When to Use It's vs. Its
A Simple Rule to Avoid Embarrassment
It's happened to all of us: you type it's and later realize you meant its. (And by "realize" we occasionally mean, "got flamed in the comments section.")
The rule is actually pretty simple: use the apostrophe after it only when part of a word has been removed: it's raining means it is raining; it's been warm means it has been warm. It's is a contraction, in the style of can't for cannot and she's for she is.
But this rule wouldn't have worked a few centuries ago.
Long ago, English was like many other languages in that every noun had a gender: masculine, feminine, or neuter. Pronouns those efficient little words we use to stand in for nouns, like I, you, he, she, we, they, and it also had gender; the gender of a pronoun was determined by the gender of the noun it referred to. The possessive pronoun for neuter nouns was his: "April with his sweet showers." But when English began to link his and her only to actual males and females, his for objects seemed increasingly wrong, and it with no s began to be used: "April with it sweet showers." Around 1600 it's began to be used: "April with it's sweet showers." The it's had an apostrophe, just like a possessive noun like April's would.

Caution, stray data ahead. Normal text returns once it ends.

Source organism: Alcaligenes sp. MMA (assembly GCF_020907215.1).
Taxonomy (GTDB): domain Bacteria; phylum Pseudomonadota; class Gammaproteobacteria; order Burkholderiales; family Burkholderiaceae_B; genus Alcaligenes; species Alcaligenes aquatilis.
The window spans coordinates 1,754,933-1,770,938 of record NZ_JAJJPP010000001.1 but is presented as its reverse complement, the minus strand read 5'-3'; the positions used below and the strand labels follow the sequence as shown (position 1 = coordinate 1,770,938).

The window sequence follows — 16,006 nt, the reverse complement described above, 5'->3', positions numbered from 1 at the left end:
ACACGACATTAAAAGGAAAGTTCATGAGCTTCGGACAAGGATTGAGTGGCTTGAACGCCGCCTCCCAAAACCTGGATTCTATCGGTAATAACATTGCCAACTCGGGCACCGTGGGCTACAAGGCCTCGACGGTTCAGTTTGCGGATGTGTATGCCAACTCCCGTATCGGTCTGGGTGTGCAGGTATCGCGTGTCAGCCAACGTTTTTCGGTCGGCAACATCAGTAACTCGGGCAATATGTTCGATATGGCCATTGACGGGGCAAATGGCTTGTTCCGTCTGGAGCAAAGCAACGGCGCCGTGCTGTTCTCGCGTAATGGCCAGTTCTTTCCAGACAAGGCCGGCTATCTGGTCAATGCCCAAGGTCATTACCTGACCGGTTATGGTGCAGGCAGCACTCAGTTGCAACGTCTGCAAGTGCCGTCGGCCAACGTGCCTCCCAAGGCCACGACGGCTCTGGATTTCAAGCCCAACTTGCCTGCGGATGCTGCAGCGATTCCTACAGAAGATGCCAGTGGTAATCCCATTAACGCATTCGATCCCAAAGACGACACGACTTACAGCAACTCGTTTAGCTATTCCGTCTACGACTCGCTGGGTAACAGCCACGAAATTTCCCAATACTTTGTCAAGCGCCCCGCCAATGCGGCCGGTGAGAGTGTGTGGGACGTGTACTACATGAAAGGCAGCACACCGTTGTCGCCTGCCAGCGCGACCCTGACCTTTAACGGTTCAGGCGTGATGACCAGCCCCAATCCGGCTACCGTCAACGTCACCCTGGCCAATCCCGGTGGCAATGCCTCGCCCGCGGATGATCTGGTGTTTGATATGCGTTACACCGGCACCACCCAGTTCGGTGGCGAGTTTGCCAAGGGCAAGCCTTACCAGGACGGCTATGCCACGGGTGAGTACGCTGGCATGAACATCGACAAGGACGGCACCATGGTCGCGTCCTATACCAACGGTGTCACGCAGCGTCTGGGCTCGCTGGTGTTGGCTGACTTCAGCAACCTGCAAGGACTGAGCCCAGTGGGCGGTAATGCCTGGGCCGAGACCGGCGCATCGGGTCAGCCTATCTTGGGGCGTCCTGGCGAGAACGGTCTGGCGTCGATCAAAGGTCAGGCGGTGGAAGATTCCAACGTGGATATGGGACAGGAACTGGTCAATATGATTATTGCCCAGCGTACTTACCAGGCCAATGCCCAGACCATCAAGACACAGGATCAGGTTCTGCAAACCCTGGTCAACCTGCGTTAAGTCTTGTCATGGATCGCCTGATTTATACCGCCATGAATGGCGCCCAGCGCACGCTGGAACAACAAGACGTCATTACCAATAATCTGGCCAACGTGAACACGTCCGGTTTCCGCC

This apostrophe form of the possessive remained extremely common throughout the 17th century. The version without the apostrophe only became dominant in the 18th century probably because it's was taking on a new role, replacing the contraction 'tis. It's here had arrived and 'tis here was fading away.
We still see the possessive it's in dashed-off tweets and in flyers from local mattress stores, but the fact that it was right 300 years ago doesn't make it correct today. For those of us who live and write in the here and now, use it's only when you mean it is or it has. And drop that apostrophe everywhere else.